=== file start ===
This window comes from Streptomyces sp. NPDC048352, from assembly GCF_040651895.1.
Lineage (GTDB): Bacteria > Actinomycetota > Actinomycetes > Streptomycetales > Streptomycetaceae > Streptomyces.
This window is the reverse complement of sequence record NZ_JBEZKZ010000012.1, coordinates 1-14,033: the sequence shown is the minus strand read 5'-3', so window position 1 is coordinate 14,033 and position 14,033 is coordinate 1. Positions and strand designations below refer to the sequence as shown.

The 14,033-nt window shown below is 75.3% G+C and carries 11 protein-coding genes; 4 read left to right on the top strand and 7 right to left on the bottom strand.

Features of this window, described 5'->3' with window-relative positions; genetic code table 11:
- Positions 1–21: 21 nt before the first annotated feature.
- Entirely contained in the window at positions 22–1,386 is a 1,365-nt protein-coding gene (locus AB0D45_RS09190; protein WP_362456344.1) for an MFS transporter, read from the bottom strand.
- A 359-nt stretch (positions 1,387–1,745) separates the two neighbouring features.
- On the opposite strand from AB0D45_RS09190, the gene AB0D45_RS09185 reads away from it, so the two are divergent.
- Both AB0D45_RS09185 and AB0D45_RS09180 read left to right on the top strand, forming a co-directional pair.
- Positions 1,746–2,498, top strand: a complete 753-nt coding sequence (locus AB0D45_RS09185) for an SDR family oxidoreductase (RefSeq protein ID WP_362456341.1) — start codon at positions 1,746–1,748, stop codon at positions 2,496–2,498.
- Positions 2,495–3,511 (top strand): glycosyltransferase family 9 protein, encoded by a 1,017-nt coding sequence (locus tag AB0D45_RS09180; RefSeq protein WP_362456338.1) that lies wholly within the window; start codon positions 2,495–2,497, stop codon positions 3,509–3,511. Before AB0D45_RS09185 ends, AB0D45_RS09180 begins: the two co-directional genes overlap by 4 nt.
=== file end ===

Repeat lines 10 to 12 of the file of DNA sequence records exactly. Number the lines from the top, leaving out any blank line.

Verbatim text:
- Both AB0D45_RS09185 and AB0D45_RS09180 read left to right on the top strand, forming a co-directional pair.
- Positions 1,746–2,498, top strand: a complete 753-nt coding sequence (locus AB0D45_RS09185) for an SDR family oxidoreductase (RefSeq protein ID WP_362456341.1) — start codon at positions 1,746–1,748, stop codon at positions 2,496–2,498.
- Positions 2,495–3,511 (top strand): glycosyltransferase family 9 protein, encoded by a 1,017-nt coding sequence (locus tag AB0D45_RS09180; RefSeq protein WP_362456338.1) that lies wholly within the window; start codon positions 2,495–2,497, stop codon positions 3,509–3,511. Before AB0D45_RS09185 ends, AB0D45_RS09180 begins: the two co-directional genes overlap by 4 nt.